Intel has created a more powerful chip without increasing its size, wrong-footing warnings that the firm had hit its technical limits.
The new chip could mean good news for Intel chief Craig Barrett
The breakthrough came after Intel managed to shrink the size of its transistors by 30%, enabling more of them to fit on a single chip.
That increases the processing power of each standard-sized chip, paving the way for ever more powerful computers.
Products featuring the new chips should be on sale next year, Intel said.
The new device also allows Intel, the world's biggest maker of memory chips, to gain a march on its closest competitor Advanced Micro Devices (AMD).
This latest development has been hailed as further confirmation of Moore's Law, a guiding principle of the technology sector for the last 40 years.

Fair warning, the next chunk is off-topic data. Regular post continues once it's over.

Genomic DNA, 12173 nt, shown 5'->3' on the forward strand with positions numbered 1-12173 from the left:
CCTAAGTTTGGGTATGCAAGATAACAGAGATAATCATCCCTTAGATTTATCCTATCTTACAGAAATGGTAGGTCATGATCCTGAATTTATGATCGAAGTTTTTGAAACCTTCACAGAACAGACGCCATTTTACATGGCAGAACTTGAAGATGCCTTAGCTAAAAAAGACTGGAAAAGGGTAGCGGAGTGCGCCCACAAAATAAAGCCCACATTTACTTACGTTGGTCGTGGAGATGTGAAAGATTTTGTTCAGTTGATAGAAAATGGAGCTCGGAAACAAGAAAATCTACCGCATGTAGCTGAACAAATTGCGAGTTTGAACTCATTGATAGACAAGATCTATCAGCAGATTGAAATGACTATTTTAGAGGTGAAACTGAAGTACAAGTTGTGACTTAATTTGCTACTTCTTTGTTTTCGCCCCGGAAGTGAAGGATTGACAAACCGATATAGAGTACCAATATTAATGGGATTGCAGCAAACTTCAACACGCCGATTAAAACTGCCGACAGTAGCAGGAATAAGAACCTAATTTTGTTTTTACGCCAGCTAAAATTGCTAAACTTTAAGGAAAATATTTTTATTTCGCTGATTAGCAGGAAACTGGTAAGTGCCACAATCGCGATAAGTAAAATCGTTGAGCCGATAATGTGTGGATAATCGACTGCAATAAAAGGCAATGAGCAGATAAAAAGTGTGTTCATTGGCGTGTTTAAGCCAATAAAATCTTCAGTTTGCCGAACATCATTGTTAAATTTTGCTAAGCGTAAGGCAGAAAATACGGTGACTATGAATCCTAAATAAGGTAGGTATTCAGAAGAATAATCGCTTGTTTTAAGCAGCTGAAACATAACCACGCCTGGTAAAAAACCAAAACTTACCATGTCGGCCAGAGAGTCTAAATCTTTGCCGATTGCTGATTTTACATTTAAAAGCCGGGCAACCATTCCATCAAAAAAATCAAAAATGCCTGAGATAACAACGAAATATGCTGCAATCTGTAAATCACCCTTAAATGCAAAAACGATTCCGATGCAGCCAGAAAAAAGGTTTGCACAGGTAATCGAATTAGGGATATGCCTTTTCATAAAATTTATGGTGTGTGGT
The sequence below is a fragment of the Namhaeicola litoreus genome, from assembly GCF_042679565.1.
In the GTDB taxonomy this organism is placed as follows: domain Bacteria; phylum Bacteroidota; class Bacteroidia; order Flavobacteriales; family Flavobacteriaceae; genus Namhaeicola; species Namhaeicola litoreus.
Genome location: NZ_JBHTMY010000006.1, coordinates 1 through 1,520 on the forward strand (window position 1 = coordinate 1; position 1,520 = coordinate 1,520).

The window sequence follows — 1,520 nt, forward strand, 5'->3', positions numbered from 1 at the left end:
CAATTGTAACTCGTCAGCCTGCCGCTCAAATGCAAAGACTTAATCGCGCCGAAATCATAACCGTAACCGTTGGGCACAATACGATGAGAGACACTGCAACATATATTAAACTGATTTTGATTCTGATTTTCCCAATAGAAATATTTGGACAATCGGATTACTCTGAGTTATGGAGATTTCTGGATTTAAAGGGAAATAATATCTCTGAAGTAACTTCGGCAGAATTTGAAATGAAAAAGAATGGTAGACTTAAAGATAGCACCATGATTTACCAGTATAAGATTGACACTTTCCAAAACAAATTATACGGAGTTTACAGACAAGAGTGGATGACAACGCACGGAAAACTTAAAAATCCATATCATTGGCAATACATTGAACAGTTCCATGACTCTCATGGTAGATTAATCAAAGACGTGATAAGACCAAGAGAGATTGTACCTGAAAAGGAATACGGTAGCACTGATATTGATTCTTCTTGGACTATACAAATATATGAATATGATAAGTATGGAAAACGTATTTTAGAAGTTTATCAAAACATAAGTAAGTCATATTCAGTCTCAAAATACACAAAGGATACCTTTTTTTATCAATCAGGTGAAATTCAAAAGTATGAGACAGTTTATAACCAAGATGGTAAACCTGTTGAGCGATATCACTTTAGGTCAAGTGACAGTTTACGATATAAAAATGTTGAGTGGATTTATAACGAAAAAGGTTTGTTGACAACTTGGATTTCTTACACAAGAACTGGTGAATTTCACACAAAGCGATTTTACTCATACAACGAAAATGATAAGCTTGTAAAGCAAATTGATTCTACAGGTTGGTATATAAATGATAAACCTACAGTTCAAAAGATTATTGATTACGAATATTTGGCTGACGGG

Intel founder Gordon Moore predicted in the late 1960s that the number of transistors on a chip - and therefore its processing power - would double every two years.
"This is evidence that Moore's Law continues, " said Mark Bohr, Intel's director of process architecture and integration.
Intel and its rivals have thrived on their ability to pack more transistors onto a chip, or semiconductor, but sceptics have questioned whether they could maintain the pace of progress.
The new chip was made possible by a process which limits power consumption by parts of the chip which are not in use, reducing heat emissions, Intel said.
AMD has just partnered with IBM to build a new chip factory in Dresden, Germany.